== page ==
The Spring Music application, hosted by Tomcat, will store and modify record album data in a single instance of MongoDB. MongoDB will be populated with a collection of album data from a JSON file, when the Spring Music application first creates the MongoDB database instance.
Lastly, the ELK Stack with Filebeat, will aggregate NGINX, Tomcat, and Java Log4j log entries, providing debugging and analytics to our demonstration. A similar method for aggregating logs, using Logspout instead of Filebeat, can be found in this previous post.
In this post’s example, two build artifacts, a WAR file for the application and ZIP file for the static web content, are built automatically by Travis CI, whenever source code changes are pushed to the
springmusic_v2 branch of the garystafford/spring-music repository on GitHub.
Following a successful build and a small number of unit tests, Travis CI pushes the build artifacts to the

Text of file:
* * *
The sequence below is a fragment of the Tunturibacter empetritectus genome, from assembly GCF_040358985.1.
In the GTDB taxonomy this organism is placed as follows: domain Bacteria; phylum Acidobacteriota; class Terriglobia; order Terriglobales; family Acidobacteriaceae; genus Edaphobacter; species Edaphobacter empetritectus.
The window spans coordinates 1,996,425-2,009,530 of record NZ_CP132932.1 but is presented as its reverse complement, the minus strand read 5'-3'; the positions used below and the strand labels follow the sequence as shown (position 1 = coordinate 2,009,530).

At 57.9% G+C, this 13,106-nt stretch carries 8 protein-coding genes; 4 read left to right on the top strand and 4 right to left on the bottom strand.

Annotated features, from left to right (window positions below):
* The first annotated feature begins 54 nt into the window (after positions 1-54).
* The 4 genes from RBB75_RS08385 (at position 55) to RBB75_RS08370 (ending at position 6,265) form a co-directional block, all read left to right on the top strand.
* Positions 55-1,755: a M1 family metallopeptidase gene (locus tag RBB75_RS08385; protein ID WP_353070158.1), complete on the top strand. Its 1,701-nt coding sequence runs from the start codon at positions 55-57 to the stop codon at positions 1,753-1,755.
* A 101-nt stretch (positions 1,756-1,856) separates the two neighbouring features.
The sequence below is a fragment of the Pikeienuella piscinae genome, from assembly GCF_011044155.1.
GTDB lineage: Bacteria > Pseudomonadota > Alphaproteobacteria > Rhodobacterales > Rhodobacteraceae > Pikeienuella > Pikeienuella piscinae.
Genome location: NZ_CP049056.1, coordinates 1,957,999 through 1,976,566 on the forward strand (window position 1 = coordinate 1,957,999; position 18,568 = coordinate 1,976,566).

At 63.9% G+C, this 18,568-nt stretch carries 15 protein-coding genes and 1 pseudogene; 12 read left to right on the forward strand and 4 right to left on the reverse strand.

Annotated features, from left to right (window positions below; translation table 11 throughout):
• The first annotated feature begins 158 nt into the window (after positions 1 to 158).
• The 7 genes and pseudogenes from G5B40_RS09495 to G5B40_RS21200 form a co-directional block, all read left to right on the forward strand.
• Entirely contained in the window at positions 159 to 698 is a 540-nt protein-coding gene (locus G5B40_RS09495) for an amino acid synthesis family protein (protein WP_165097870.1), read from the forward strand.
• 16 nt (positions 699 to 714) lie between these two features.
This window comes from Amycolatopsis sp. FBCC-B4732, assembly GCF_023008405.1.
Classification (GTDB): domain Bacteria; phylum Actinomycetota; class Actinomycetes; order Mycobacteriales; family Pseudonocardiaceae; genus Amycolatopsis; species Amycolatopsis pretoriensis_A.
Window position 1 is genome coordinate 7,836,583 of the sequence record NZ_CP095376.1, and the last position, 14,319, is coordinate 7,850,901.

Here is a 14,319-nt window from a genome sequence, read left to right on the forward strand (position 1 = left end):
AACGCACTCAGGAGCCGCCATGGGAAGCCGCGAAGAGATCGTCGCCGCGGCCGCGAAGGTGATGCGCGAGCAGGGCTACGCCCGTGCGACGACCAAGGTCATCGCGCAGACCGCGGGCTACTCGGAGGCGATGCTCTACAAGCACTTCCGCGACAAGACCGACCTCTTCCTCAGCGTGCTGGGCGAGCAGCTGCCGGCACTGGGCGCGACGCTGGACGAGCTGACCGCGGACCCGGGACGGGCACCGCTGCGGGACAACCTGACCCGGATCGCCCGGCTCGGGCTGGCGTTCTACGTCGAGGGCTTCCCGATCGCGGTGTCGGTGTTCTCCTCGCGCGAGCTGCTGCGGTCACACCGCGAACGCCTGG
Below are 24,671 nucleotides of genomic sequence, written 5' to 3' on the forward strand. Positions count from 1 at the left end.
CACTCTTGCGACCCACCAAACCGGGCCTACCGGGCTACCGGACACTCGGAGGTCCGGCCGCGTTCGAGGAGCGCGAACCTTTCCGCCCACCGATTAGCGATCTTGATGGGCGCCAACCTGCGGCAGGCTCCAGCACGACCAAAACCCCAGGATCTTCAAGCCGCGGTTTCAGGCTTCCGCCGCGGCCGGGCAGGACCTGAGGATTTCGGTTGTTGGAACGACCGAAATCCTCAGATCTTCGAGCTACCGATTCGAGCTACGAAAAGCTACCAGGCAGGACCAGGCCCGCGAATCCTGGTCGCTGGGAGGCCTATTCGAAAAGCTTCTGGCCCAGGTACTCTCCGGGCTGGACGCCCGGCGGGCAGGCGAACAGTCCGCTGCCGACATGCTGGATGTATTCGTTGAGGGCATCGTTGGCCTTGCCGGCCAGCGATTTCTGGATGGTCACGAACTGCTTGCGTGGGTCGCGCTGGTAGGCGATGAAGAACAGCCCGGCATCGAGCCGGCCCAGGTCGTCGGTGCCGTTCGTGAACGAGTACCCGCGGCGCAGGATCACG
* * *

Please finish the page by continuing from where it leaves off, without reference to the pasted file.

build-artifacts branch on the same GitHub project. The
build-artifacts branch acts as a pseudo binary repository for the project, much like JFrog’s Artifactory. These artifacts are used later by Docker to build the project’s immutable Docker images and containers.
Travis CI pushes build notifications to a Slack channel, which eliminates the need to actively monitor Travis CI.
.travis.yaml file, custom
gradle.build Gradle tasks, and the
deploy_travisci.sh script handles the Travis CI automation described, above.
You can easily replicate the project’s continuous integration automation using your choice of toolchains. GitHub or BitBucket are good choices for distributed version control. For continuous integration and deployment, I recommend Travis CI, Semaphore, Codeship, or Jenkins. Couple those with a good persistent chat application, such as Glider Labs’ Slack or Atlassian’s HipChat.
Building the Docker Environment
Make sure VirtualBox, Docker, Docker Compose, and Docker Machine, are installed and running. At the time of this post, I have the following versions of software installed on my Mac: